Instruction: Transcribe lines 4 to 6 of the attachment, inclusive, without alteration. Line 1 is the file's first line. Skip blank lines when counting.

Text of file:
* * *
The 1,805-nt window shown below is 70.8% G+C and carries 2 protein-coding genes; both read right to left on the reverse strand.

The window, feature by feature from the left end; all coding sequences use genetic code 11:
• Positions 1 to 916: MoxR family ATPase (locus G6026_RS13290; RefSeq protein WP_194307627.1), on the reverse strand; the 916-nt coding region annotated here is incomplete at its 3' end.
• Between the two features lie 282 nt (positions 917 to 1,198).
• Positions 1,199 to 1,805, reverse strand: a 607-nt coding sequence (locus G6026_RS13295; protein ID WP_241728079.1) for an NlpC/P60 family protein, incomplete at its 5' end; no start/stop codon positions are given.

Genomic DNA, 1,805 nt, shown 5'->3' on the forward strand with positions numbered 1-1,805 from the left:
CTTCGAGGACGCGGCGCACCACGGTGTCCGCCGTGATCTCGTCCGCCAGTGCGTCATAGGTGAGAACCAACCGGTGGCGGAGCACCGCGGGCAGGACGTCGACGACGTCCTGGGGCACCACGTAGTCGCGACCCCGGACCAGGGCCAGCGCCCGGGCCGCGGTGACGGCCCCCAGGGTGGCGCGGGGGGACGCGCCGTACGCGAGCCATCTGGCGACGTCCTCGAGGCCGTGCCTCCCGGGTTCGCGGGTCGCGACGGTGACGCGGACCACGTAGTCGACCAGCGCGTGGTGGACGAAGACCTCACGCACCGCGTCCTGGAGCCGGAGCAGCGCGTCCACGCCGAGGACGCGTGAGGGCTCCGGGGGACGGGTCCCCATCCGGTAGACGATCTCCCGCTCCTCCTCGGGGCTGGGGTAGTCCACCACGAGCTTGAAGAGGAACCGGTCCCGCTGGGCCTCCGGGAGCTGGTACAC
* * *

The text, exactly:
• Between the two features lie 282 nt (positions 917 to 1,198).
• Positions 1,199 to 1,805, reverse strand: a 607-nt coding sequence (locus G6026_RS13295; protein ID WP_241728079.1) for an NlpC/P60 family protein, incomplete at its 5' end; no start/stop codon positions are given.

Genomic DNA, 1,805 nt, shown 5'->3' on the forward strand with positions numbered 1-1,805 from the left: